Global Civil Society Alliance CIVICUS urges the release of recently arrested leaders of the Cameroon Anglophone Civil Society Consortium (CACSC) and all activists and citizens unlawfully detained in a wide ranging crackdown on peaceful protests on-going since October 2016.
“The situation in Cameroon is extremely serious and is being closely followed by the Chairperson of the African Union who has urged restraint and dialogue,” said Mandeep Tiwana, Head of Policy and Research at CIVICUS. “We are deeply concerned about the arbitrary actions of the government and about the well-being of detained, citizens, protestors and civil society members.”
On 17 January 2017 authorities in Buea, the South West Region, arrested CACSC leaders Agbor Balla and Fontem Neba. Both were taken to the Military Mobile Intervention Unit, also known as the GMI, in Buea before being transferred to the capital, Yaoundé. There are serious concerns about the well-being and safety of the two civil society members as others arrested under similar circumstances have been tortured, and several remain unaccounted for.
Agbor Balla is the President and Fontem Neba is the Secretary General of CACSC, a network of civil society organisations, unions and citizens of Anglophone Cameroon advocating for, and seeking dialogue around, the rights of English speaking Cameroonians. The South West and North West regions are the only 2 Anglophone territories – the other 8 regions are French-speaking. The arrest of the two CACSC leaders has been swiftly followed by the arrest of activist Mancho Bibixy, in Bamenda, North West region, shortly after midnight on 19 January 2017. He has been taken to an unknown destination.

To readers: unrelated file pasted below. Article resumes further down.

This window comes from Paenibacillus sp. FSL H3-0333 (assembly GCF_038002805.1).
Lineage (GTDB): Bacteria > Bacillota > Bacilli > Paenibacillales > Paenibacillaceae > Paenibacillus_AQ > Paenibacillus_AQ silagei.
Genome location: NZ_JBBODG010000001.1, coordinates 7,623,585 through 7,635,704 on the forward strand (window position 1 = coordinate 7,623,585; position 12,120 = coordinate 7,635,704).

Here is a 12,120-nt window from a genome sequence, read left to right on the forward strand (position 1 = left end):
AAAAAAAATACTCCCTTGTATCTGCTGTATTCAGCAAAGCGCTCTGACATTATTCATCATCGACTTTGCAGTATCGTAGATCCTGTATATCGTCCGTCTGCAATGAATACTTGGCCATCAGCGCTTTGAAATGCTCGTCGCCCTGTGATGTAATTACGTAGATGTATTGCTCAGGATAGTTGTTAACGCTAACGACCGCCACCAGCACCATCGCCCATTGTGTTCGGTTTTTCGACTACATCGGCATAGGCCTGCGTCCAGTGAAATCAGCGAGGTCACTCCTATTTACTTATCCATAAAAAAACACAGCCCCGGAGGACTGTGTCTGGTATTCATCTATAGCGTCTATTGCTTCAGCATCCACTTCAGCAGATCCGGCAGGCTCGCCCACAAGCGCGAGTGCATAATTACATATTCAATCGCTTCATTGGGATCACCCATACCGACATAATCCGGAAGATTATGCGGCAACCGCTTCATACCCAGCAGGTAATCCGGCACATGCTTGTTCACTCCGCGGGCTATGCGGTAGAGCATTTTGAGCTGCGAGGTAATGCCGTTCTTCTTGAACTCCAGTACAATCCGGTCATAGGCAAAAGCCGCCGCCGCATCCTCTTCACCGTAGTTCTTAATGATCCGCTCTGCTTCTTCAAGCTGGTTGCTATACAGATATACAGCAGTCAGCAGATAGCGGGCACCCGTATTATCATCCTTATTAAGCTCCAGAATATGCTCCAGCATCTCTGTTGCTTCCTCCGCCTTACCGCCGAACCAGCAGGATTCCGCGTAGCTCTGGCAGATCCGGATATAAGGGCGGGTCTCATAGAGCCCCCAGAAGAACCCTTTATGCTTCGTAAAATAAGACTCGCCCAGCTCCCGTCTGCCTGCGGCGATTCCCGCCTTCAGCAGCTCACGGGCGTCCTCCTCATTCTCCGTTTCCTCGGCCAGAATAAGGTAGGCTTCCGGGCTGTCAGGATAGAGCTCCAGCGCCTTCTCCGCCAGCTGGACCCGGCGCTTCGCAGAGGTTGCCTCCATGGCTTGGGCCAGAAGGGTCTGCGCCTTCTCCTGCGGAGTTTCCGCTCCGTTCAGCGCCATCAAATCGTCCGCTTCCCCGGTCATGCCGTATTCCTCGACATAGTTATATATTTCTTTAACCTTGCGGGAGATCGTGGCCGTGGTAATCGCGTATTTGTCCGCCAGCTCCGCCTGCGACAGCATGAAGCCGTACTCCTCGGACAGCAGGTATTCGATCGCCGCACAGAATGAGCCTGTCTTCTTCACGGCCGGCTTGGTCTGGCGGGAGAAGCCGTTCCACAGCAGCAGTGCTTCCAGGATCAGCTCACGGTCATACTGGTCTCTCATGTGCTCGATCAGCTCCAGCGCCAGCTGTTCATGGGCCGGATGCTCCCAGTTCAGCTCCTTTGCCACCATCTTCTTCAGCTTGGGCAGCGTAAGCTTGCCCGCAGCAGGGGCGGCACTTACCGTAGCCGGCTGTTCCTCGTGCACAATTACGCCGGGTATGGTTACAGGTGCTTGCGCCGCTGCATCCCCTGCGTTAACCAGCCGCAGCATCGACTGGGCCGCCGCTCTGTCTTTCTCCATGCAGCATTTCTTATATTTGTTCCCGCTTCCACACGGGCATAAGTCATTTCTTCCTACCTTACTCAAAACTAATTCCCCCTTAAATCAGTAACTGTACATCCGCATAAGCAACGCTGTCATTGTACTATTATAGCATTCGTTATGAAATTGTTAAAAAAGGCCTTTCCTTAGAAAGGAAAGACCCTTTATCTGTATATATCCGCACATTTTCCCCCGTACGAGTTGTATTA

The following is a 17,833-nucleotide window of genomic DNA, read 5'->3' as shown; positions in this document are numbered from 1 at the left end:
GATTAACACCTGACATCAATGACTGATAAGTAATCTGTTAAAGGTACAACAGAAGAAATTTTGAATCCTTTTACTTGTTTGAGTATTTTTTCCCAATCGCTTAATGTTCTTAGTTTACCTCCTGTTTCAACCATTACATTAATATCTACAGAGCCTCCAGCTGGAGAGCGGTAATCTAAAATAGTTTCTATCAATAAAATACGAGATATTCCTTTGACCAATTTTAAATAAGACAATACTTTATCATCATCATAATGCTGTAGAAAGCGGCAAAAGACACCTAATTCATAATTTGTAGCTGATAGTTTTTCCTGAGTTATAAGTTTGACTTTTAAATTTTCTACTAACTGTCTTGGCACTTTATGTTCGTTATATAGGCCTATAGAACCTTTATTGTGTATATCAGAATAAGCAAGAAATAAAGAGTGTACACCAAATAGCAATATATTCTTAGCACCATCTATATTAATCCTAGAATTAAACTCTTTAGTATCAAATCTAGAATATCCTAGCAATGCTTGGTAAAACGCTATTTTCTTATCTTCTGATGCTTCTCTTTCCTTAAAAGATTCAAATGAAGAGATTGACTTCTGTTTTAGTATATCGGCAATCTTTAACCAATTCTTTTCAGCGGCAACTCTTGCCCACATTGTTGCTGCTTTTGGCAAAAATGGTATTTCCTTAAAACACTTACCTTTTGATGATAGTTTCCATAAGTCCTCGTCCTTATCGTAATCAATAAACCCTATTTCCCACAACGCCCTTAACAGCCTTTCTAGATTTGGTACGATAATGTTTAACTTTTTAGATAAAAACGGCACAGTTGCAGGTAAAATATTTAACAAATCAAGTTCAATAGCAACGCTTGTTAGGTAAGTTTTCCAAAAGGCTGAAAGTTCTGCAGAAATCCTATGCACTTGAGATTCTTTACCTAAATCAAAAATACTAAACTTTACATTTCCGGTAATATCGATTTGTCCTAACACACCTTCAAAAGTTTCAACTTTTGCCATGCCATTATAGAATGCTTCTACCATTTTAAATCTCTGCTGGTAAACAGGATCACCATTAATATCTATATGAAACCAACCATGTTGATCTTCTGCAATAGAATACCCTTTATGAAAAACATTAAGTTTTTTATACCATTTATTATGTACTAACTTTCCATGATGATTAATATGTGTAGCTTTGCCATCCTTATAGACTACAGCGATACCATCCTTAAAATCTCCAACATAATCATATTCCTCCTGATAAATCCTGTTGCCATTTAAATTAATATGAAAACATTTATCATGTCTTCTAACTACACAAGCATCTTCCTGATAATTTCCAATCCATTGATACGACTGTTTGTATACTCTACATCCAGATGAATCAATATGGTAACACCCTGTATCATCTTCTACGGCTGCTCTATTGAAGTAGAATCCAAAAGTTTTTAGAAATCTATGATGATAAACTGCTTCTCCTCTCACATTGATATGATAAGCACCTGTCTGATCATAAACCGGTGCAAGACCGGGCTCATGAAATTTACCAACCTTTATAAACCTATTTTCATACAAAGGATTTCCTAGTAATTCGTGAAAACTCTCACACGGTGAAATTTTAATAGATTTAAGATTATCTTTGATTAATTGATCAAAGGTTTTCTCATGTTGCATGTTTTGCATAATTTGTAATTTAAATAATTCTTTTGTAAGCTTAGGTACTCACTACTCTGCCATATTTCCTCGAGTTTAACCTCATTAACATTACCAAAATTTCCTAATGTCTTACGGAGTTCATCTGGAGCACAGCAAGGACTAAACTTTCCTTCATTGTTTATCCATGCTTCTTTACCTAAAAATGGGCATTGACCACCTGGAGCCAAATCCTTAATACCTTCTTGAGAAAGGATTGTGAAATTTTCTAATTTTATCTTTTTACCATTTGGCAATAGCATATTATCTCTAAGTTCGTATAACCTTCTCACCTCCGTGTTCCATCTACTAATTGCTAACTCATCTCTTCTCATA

Since October 2016 citizens, lawyers and teachers’ unions of Anglophone Cameroon have stepped up their efforts to raise concerns over the suppression of the identity of Anglophone Cameroon. They have called for a review of the imposition of civil law practices and civil law trained judges in courts which have common law tradition, as well as raised concerns about the challenges faced by teachers, students and civil servants in Anglophone Cameroon.
Over the last three months, security forces have used live ammunition and tear gas to disperse peaceful protesters, resulting in several deaths. There are also reports of arbitrary detention and torture while in custody. The whereabouts of several detainees remain unknown. Following the violent response of the authorities towards peaceful protests, CACSC is now coordinating a boycott of schools and academic institutions and a campaign of non-participation in economic, legal and social activities in the two Anglophone regions of Cameron.
Cameroonian authorities have responded by imposing power outages and internet blackouts in the North West and South West provinces in order to impede debate on social media and online platforms. On 10 January 2017, the authorities closed down private radio station Radio Hot Cocoa, accusing it of unethical behaviour for broadcasting Anglophone Cameroonian concerns. The government has authorised aggressive security tactics in the affected regions including the maintaining a high military presence and carrying out of random house-to-house searches, arbitrary arrests and torture of occupants.
CIVICUS calls on the international community, including the African Union, the United Nations and the Commonwealth to urgently engage President Paul Biya to resolve the crisis and end violations of democratic rights. Cameroon is rated as repressed by the CIVICUS Monitor.